Again On Ancestral Echoes In Our Genes

WE had written earlier that the genetic evidence regarding the influx of people speaking and Indo-Aryan language is strong. New evidence from in-depth and extensive study done by a group of scientists, led by Michael Bamshad of Eccles Institute of Human Genetics, Utah, and others from Andhra University, Visakhapatnam, the Anthropological Survey of India, University of Madras, etc, (referred to here as the Visakhapatnam-Utah study) not only confirms the earlier genetic studies, but has brought another dimension to the genetic data. It establishes clearly that the Eurasian admixture is higher in the caste Hindu population and the Eurasian component reduces as we go down the caste hierarchy. Women, as a whole however, are closer to the Asians, though even here, the upper caste women have a larger Eurasian admixture. Obviously, the theory of elite dominance — the Eurasian influx either created the caste hierarchy or integrated itself at the top layer of an existing caste society — is reinforced by the study. Not surprisingly, the Hindutva lobby — Rajaram and company — are frothing at the mouth, with Bamshad being referred to commonly as “Badmash” in their Internet outpourings.



What does the Visakhapatnam-Utah study show? And what are the methods it has used to establish its results? How does genetic studies using current genetic data help us unravel the past?


Before we look at the methods that the above study has used, a quick summary of their data and results is in order. The study analysed the closeness of various caste groups to African, West Eurasian and Asian (East and South-East Asian) populations It also looked at specific genetic markers and worked out which groups had more Eurasian markers and which groups had more Asian genetic markers. The target group (various caste samples) was from an area around Visakhapatnam. The aggregation of caste groups was done using three broad categories: the “twice born” or the “upper” castes, the “middle” castes, and the “lower” castes. The striking feature of the results is that genetic markers, MtDNA inherited from the maternal side and the Y-chromosome data inherited from the paternal side, as well as data from bi-paternally inherited genes all independently show:


  •      Presence of a significant Eurasian influx


  •     The genetic composition, as we go “up” the caste hierarchy, has a higher Eurasian admixture


  •     Eurasian admixture is higher for the males than their female counterparts


  •     Women of all the caste groups as a whole were closer to the Asian population than the men


The current historical view is that a Dravidian influx took place, probably from the Fertile Crescent, about 9,000-10,000 years back while the Eurasian influx is about 3,500 years before present. The result of the Visakhapatnam-Utah genetic studies is consistent with this schema, though many more studies will have to be done before we can conclusively state that this is the pattern all over South Asia. Obviously, there is a need to replicate these studies for other areas as well.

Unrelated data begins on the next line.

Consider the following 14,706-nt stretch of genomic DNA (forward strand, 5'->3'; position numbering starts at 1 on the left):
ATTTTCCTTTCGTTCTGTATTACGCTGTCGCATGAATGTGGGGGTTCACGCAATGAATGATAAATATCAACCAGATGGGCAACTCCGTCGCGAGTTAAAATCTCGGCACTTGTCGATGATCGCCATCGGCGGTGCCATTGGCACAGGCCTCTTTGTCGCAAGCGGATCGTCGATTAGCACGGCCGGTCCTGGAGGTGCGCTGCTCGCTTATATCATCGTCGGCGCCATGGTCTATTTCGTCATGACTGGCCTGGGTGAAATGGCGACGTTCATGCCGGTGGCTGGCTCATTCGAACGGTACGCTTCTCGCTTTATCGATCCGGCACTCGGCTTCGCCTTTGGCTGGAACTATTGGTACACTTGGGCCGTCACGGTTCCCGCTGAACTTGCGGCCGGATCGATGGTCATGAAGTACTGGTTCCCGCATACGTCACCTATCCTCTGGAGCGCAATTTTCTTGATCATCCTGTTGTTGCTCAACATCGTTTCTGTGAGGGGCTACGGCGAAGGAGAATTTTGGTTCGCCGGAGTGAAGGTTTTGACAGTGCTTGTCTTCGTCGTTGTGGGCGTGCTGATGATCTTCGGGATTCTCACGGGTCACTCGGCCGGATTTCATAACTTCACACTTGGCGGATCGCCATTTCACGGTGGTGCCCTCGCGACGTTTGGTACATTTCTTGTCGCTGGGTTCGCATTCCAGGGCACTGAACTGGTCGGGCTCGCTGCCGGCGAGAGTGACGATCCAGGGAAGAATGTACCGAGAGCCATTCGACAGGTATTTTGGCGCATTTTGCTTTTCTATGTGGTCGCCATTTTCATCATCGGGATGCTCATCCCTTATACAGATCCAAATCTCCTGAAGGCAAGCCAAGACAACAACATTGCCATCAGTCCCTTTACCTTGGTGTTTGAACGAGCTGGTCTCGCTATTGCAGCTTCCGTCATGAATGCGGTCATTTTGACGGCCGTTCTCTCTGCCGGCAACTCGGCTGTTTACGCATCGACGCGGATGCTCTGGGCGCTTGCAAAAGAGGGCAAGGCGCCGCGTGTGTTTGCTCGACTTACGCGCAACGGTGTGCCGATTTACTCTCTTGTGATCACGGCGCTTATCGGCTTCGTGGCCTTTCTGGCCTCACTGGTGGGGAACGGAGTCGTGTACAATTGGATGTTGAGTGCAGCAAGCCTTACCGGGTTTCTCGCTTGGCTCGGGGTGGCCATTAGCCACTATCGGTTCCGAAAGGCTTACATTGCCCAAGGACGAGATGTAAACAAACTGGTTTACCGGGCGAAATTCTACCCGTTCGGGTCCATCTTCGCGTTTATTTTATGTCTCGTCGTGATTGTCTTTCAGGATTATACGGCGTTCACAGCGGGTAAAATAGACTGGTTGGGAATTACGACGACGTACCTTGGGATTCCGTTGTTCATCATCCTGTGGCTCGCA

How does genetic studies in the present population show any of the above, particularly the dating of such an influx? For this, we have to look at how the genetic code replicates itself and current genetic “distance” can be used to date past genetic events. Every time the DNA sequence replicates, there can be errors in the replication. These are mutations and can result in either the offspring’s chance of survival being lower or providing an evolutionary advantage. They could also be neutral, offer neither any advantage to their offspring. The major part of the DNA sequence, about 99 per cent, is what is known as junk DNA. No known function can be ascribed to these areas. Thus, most of the changes or errors in the replicated DNA sequence are neutral and do not offer any evolutionary advantage or disadvantage. This makes them ideal for studying genetic flows and drifts as the population frequency of such genes do not get distorted due to higher or lower survival of the offspring due to other reasons such as evolutionary fitness. If we measure the genetic variations between various groups, the larger the difference in the DNA sequence, more the chance that these groups have separated earlier from each other. If the variations are low, the groups are presumed to have split only recently. The rate of change in the DNA sequence can then be used as a form of biological clock and used to work out the history of such splits. Thus the genetic distance between two sets of populations is in some measure an indicator of the time of separation of the population groups. This is how we date that the human population split from the gorillas earlier than from the chimpanzees. This method can also be used for any two groups – either similar or dissimilar to work out the past history of the groups.